The company announced here yesterday that the transferable loan facility was provided by DBS Bank, DKB Merchant Bank (Singapore) Limited, Dresdner (Southeast Asia) Limited, Oversea-Chinese Banking Corporation Ltd and Bank Dagang Nasional Indonesia (BDNI) of Indonesia.

The loan will be used to partially finance the development of BDNI center, a major office complex, consisting of two towers of 62 stories and 45 stories.

The buildings, which will be the tallest in Jakarta, were designed by the world-famous architect, I.M. Pei, along with ateam of New York consultants.

The 62-story tower is scheduled to be completed later in 1998 and the 45-story building before the end of 1999.

PT Grand Paradise is 70 percent owned by PT Gajah Tunggal Mulia (a member of Gajah Tunggal Group) and 30 percent owned by Sudirman Prime Investments Pte Ltd, a company which is managed by Investment Corporation Pte Ltd., an entity managed by the Singaporean government.

Gajah Tunggal Group is one of Indonesia's leading diversified business groups and consists of more than 60 companies, employing over 65,000 people in Indonesia and other parts of the Asia Pacific region.
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Old October 26th, 2006, 07:01 AM   #7
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I didn't expect the taller building to be that high. I was expecting somewhere around 700 ft or below.
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Old October 26th, 2006, 07:07 AM   #8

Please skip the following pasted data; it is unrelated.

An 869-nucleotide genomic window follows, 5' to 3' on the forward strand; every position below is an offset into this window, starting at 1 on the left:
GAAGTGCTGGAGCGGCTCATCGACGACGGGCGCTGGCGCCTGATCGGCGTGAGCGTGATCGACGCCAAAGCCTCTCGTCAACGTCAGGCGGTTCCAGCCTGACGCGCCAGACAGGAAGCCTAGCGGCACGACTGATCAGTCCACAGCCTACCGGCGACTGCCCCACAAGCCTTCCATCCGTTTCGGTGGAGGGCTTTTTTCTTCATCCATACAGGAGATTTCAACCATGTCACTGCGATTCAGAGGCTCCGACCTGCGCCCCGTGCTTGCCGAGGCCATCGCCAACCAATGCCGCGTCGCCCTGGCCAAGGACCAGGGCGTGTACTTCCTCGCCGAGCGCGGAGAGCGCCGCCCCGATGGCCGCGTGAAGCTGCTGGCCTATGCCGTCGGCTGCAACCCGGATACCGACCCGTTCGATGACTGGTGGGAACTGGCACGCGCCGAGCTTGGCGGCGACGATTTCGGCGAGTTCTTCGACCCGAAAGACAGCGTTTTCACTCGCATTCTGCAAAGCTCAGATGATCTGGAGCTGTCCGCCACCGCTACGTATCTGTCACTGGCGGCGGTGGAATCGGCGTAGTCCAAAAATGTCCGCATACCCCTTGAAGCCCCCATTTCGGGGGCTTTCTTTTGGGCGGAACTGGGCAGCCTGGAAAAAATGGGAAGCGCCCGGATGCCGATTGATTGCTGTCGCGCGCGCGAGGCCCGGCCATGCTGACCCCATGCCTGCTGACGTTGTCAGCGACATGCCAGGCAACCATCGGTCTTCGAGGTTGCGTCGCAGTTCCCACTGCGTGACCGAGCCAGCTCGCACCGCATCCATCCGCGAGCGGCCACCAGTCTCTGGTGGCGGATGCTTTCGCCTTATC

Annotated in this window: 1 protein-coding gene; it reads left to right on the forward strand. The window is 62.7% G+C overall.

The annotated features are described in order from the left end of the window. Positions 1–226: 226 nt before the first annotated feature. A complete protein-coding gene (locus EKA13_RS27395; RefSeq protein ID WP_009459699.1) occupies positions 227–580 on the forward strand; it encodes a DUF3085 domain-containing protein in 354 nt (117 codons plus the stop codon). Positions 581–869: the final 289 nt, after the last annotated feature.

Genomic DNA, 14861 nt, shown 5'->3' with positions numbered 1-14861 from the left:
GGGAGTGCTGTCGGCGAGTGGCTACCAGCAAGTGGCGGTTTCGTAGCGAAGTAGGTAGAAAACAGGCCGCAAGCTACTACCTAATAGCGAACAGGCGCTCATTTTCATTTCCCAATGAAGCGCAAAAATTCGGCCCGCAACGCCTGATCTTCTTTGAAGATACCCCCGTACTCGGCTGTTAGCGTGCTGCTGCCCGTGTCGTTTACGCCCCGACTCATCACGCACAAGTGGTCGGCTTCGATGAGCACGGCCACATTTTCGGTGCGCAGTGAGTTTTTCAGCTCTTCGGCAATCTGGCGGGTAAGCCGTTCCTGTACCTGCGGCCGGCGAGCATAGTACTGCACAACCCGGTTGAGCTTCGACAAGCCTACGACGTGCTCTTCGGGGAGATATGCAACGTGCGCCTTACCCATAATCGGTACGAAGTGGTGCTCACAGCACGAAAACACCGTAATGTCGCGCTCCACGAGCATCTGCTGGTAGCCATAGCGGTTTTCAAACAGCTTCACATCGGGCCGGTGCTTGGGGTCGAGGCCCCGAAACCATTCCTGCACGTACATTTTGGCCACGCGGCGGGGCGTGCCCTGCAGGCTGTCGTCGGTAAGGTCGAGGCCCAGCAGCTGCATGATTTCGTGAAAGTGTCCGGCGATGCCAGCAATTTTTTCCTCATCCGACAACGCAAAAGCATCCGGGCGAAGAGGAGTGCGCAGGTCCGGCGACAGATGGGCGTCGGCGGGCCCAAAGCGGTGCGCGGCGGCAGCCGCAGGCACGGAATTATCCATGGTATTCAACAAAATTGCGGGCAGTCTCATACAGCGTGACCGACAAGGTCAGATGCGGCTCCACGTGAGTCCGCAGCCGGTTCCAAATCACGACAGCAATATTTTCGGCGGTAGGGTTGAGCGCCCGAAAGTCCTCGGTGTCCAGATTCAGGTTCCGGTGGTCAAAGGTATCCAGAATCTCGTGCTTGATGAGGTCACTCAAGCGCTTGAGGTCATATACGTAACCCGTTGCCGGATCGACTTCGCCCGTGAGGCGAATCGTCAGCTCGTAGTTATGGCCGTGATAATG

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With the economies of Southeast Asia reeling, architects working in the region are facing a difficult future.
BY NIGEL SIMMONDS
1 April 1998
Architectural Record

The warning signs had been there for years, but for many of us they were little more than inconspicuous maintenance flags on the road to riches. With hindsight, we can see them clearly now: the gleaming skyscraper towering over a carpet of slums in Jakarta; the brand new Mercedes-Benz negotiating a road built for horse and cart in Thailand. The gap between rich and poor, of course, was always stark; the one between reality and wishful thinking was less evident.

For those of us who have known Southeast Asia only in the economic upswing, the last months have been something to behold. A currency crisis has wiped at least 50 percent from the value of most Southeast Asian banknotes: in Indonesia the rupiah slipped from 2,400 to the dollar in July 1997 to more than 16,000 at one point in January 1998 (it now hovers around 10,000 to the dollar.) Stock markets have plummeted across the board as confidence in the Asian ``miracle'' has waned. Banks, which are central to the problem, have been forced to account for bad loans, easy finance, and chronic cronyism.